Researchers from the State University of New York at Binghamton have developed a non-invasive paper-based sensor patch, capable of measuring blood glucose levels for diabetic patients.
Measuring glucose levels usually involves taking blood or conventional glucoses sensor, which are often inaccurate when the user is sweating during exercise.
"This is because 1. the underlying process relies on invasive and inconvenient blood sampling, causing the possibility of sample contamination and skin irritation with sweat containing various electrolytes and proteins; 2. the method needs patients to carry many accessories during physical activity, including lancets, alcohol swabs and a relatively large glucometer; and 3. the technique requires a sophisticated electrochemical sensing technique and sufficient electrical energy, which makes the technique difficult to be fully integrated in a compact and portable fashion," said Seokheun Choi, an assistant professor of electrical and computer science at Binghamton University.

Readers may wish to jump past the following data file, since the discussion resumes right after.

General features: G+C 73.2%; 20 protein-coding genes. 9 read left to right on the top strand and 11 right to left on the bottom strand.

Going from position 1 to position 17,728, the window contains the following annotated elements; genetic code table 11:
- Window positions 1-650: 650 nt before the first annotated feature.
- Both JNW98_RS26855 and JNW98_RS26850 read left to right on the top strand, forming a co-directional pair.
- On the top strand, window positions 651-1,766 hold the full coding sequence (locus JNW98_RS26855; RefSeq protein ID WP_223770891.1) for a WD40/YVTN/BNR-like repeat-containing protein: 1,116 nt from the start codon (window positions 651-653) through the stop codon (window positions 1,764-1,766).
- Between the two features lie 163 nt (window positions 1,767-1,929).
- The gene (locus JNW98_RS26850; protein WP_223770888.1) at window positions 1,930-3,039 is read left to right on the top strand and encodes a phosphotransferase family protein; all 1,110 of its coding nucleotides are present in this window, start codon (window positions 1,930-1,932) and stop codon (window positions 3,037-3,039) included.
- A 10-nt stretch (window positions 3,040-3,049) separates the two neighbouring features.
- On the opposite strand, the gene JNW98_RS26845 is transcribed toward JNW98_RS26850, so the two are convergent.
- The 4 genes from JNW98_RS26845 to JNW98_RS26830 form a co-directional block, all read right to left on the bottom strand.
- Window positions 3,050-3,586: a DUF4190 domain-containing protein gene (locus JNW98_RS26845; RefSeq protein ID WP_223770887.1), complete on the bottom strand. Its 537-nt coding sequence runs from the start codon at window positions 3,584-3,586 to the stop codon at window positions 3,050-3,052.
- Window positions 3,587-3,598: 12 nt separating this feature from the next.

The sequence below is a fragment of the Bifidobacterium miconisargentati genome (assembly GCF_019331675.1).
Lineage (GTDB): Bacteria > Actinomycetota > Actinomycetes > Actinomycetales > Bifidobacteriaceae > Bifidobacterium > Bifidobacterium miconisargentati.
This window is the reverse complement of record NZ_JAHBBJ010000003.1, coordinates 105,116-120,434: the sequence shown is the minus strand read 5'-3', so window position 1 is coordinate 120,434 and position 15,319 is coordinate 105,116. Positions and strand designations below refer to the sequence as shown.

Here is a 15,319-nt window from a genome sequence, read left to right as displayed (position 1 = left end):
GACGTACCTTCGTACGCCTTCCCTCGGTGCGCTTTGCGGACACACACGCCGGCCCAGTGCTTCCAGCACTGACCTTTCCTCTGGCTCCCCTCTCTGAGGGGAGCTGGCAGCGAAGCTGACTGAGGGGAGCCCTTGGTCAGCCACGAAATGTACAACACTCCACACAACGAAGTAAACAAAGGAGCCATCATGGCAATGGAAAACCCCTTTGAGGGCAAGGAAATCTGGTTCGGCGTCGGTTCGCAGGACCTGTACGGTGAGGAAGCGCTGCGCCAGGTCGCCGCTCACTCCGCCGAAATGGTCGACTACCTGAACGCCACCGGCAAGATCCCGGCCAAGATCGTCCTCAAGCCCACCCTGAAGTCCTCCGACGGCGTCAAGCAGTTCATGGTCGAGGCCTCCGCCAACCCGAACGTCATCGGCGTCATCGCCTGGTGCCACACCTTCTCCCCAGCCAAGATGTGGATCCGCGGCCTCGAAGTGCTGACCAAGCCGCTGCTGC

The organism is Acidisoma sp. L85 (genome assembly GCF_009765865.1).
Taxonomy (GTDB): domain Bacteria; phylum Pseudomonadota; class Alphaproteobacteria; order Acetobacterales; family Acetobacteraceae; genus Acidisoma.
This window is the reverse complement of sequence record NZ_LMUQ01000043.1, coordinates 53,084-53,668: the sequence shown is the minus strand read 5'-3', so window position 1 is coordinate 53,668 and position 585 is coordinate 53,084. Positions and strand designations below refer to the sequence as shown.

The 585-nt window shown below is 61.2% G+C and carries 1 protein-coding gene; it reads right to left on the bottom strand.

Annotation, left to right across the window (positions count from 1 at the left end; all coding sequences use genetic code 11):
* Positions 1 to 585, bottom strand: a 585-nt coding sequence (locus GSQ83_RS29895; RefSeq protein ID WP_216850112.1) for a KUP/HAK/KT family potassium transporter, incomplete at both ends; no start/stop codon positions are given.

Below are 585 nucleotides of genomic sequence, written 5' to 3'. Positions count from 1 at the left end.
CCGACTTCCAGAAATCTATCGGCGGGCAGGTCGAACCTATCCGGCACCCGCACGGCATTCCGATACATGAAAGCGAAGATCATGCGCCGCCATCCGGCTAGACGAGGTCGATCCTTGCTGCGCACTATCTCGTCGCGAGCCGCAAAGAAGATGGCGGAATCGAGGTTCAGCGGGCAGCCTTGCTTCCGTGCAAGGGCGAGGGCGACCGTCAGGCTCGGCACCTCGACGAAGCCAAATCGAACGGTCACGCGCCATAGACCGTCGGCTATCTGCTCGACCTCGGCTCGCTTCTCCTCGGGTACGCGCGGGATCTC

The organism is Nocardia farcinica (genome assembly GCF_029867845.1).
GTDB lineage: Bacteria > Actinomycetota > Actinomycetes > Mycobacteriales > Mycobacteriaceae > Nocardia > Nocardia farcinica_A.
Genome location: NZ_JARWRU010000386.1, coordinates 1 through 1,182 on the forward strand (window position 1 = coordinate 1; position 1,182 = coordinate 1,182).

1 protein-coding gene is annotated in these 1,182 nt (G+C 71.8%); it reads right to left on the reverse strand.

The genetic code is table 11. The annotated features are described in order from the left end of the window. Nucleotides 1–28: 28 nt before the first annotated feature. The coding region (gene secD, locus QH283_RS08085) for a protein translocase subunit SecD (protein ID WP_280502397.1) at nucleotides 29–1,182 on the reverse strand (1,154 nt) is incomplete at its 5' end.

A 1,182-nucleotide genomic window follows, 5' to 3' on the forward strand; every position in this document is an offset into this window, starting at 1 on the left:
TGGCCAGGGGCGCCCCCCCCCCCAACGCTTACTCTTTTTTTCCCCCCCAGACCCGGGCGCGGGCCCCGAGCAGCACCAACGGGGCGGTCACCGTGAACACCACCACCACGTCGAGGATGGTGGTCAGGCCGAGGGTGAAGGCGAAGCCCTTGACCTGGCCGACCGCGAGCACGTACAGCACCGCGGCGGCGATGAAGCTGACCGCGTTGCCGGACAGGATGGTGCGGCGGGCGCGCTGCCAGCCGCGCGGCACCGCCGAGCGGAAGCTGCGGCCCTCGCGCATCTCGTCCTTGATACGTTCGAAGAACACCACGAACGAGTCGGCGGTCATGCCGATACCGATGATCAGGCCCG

The paper-based sensor patch is a single-use device that attaches directly to the skin where it collects sweat in reservoirs converting chemical energy into electrical energy to monitor glucose levels. By providing readings in real-time, the patch can detect potentially dangerous changes in glucose levels during exercise.
"The sensing platform holds considerable promise for efficient diabetes management, and a fully integrated system with a simple readout can be realized toward continuous non-invasive glucose monitoring," said Choi and colleagues.